On 25th March 2017, the EU Heads of State and Government will meet in Rome to celebrate the 60th anniversary of the Treaty of Rome and launch a “Rome Agenda” to strengthen and reform the European Union. On the same day, thousands of citizens from all over Europe will march in Rome in a March for Europe to voice their support for European unity.


The March for Europe is a call for unity. A call to European governments and citizens to stick together, overcome national divisions, resist the temptations of nationalism and populism, believe in a stronger and more united Europe. However, the March is also and foremost a call for change. In a fast changing world that is shaking the fundamentals of Europe’s prosperity and security, challenged by nationalists and populists of all sorts, the European Union can’t stand still. It needs to regain the trust of its citizens, reignite the passions of its youth, re-build a shared vision of a better future together for all Europeans. To do so, the European Union needs less high-flying rhetorical declarations and more actions. It needs tools and resources that match its promises to citizens. It needs reforms for greater political and economic integration.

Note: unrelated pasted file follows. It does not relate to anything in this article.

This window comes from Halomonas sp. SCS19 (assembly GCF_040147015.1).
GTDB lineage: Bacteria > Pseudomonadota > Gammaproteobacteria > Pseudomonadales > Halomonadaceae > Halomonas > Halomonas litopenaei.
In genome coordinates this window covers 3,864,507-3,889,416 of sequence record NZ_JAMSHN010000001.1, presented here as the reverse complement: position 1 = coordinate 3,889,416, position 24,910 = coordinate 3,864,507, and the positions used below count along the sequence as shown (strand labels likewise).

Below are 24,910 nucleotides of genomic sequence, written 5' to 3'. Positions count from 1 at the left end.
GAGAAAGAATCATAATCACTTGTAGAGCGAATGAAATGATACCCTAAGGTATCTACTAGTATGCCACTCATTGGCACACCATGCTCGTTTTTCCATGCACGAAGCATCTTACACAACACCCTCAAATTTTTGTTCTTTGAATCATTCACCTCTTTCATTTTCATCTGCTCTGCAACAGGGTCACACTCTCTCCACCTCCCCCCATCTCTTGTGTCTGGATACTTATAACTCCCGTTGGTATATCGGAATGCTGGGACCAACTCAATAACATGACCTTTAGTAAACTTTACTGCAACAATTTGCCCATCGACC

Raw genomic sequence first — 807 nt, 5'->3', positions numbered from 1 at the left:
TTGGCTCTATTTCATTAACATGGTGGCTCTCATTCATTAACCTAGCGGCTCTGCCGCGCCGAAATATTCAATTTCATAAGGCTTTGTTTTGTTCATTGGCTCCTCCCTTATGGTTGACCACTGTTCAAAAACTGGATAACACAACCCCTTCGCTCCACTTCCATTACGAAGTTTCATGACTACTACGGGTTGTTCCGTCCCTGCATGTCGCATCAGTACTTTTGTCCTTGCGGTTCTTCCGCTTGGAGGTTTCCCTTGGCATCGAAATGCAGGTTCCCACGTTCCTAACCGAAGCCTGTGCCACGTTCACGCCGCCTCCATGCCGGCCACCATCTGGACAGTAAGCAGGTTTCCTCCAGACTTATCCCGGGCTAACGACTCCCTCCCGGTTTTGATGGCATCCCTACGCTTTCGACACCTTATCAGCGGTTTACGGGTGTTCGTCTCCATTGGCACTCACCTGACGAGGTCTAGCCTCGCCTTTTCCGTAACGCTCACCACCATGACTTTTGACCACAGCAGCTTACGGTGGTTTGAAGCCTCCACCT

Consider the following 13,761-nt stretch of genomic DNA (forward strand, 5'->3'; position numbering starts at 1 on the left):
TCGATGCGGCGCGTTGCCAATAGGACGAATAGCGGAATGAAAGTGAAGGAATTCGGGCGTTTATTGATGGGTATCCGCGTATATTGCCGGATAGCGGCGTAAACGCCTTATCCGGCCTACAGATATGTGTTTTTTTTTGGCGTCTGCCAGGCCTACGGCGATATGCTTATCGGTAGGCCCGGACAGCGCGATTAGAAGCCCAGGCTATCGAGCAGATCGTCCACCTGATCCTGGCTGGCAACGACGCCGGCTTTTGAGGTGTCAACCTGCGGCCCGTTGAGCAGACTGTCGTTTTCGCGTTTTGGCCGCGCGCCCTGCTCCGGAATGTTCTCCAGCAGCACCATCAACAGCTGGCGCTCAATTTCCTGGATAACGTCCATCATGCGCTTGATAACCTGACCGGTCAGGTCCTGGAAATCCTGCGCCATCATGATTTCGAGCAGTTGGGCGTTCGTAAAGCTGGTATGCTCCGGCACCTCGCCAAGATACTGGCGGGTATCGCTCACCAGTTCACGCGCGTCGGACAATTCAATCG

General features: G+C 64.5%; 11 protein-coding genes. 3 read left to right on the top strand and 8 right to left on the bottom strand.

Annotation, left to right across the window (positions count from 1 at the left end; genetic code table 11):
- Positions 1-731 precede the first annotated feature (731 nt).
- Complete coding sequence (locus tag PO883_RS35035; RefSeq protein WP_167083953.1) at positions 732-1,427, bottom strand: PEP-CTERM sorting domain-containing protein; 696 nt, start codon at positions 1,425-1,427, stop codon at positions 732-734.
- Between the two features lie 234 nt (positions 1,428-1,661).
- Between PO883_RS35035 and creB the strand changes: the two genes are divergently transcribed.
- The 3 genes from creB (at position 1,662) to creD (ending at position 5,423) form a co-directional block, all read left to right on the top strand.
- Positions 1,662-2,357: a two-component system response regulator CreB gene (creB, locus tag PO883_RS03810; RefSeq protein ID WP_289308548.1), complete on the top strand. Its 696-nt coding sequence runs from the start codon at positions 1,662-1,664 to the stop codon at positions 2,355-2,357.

The Heads of State and Government plan to issue a “Rome Declaration”. “The draft in circulation is long on promises and short on commitments. It contains a lot of rhetorics and there is no trace of any concrete plan” stated Paolo Vacca, Secretary-General of the Union of European Federalists, one of the European promoters of the March. “If governments believe that a combination of million-time-heard slogans, that by now sound mechanical and empty to everybody, will change Europe’s future, they have not understood the mood of European citizens. The challenges facing Europe require a concrete plan for an overhaul of the European institutions and policies, a timeline to achieve them, and a clear commitment by a group of Member States to go forward even if not all countries agree. This is what we are asking for in Rome with our March”.


“One thing is for sure”, added Christopher Glück, President of the Young European Federalists, another of the European promoters of the March. “Europe’s future can’t be shaped by declarations behind closed doors. It is high time to involve all European citizens. What I would like to see in Rome is a plan to involve citizens and our European and national representatives in debating and deciding the reforms Europe needs. That’s what thousands of young people will ask in the March in Rome. It’s a call for European democracy”.